Writing Well

Life Line: Personal Narratives

Word Watch

Autobiographies and biographies are types of personal narratives.

The great American showman and circus impresario Phineas T. Barnum was near death in 1891 when an editor of a New York newspaper contacted his agent to see if Barnum would enjoy having his obituary published while he could still read it. Never one to refuse a little free publicity, Barnum told his agent he thought it was a fine idea. The next day, P.T. Barnum read a four-column story about his own life and death—and loved it.

Okay, so maybe you haven't scaled K2, plundered the Andréa Doria, or started your own circus. “My life is about as exciting as watching paint dry,” you think. Wrong. Your life is actually tremendously exciting. That's because even mundane events are fascinating in the hands of a good writer. And that's you, buddy.

When you write a personal narrative, you relate a meaningful incident from the first-person point of view. The story might describe a conflict that you untangled, a discovery that you made, or an experience that moved you in some way, for instance.

A personal narrative has the same elements as a short story—plot, speaker, characters, setting, theme, and point of view. But when you write a personal narrative, you're not creating these elements from your imagination. Rather, they come from your own experience. Consider interviewing family, friends, and neighbors about the incident you wish to describe. Considering their recollections can help shed light on your memories and enable you to view the incident from several different vantage points.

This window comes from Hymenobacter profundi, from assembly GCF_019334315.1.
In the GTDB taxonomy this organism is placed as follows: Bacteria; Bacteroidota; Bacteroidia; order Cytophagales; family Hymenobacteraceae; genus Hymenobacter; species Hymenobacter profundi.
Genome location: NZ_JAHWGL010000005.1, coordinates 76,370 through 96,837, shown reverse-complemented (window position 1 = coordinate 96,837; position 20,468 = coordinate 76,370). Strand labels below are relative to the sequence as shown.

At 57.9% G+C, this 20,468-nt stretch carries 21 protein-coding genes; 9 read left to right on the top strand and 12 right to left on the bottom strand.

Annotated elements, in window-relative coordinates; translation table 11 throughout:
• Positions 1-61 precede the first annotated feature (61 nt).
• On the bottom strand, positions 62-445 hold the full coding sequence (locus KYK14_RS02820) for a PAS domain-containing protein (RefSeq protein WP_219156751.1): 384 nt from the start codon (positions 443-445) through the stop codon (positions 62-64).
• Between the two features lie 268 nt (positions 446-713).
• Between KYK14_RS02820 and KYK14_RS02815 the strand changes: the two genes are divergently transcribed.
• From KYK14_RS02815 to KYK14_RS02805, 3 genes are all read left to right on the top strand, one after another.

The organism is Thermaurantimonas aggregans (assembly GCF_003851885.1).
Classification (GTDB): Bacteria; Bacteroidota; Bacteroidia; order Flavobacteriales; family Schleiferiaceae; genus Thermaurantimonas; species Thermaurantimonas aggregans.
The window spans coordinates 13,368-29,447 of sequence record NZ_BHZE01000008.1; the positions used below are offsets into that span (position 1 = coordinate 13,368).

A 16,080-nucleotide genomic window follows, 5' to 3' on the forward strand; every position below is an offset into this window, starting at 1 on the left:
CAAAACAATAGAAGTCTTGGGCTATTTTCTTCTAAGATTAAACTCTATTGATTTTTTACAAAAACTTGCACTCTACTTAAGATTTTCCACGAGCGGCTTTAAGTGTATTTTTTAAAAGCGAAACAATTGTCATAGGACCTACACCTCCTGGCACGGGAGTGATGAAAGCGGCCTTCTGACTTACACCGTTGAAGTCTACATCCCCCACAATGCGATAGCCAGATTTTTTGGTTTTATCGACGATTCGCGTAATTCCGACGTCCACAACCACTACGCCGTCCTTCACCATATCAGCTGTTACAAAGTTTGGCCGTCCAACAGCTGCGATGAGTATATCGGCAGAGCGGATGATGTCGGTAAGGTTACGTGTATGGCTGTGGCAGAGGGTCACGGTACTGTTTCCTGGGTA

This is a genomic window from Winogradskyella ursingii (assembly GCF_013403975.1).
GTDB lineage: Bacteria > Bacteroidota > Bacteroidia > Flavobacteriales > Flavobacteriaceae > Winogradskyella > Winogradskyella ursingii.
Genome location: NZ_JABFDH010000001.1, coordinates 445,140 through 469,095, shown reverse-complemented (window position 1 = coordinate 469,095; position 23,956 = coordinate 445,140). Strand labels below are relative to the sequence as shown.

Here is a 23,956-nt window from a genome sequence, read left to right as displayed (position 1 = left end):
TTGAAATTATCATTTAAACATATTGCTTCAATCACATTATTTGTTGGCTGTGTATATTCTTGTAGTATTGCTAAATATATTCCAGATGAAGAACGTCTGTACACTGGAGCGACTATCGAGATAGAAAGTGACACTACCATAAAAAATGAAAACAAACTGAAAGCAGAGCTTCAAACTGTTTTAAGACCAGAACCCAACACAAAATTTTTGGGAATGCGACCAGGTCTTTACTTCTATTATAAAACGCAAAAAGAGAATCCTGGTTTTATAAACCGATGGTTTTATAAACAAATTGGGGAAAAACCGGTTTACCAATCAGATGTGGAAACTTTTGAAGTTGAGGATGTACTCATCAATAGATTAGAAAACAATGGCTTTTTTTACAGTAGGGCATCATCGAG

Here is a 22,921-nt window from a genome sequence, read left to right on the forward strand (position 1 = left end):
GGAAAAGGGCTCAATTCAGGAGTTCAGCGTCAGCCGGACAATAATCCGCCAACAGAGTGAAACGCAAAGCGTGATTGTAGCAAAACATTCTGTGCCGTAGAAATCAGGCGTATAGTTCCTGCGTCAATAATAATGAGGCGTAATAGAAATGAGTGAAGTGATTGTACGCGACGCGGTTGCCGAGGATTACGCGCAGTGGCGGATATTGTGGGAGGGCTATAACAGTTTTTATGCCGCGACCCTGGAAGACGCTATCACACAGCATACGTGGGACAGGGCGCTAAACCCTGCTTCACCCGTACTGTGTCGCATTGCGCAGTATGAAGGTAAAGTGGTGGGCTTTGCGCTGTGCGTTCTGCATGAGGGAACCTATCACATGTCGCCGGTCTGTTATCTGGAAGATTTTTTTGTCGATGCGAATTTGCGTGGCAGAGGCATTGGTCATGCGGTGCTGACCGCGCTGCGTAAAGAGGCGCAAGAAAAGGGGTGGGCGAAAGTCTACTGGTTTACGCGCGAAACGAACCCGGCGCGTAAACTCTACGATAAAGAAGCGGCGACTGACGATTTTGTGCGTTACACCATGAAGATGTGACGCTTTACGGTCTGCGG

Author! Author!

James Boswell's The Life of Samuel Johnson, L.L.D., published in 1791, is the greatest biography in English and a treasure chest of in-your-face erudition. It's like a talk show with a great guest and a host smart enough to keep quiet and listen. You should be so lucky.

Many people use the following process as they write their personal narratives:

Here's a personal narrative about a key incident in the writer's life. Notice the sparkling detail, engaging dialogue, and clear theme.

Writer's Block

Be on your guard against clichés, shopworn phrases like “good as gold” and “so quiet you could hear a pin drop” that have lost their power through overuse. Replace these hackneyed expressions with fresh comparisons.

I Will Survive

book cover

Excerpted from The Complete Idiot's Guide to Writing Well © 2000 by Laurie Rozakis, Ph.D.. All rights reserved including the right of reproduction in whole or in part in any form. Used by arrangement with Alpha Books, a member of Penguin Group (USA) Inc.

To order this book direct from the publisher, visit the Penguin USA website or call 1-800-253-6476. You can also purchase this book at Amazon.com and Barnes & Noble.


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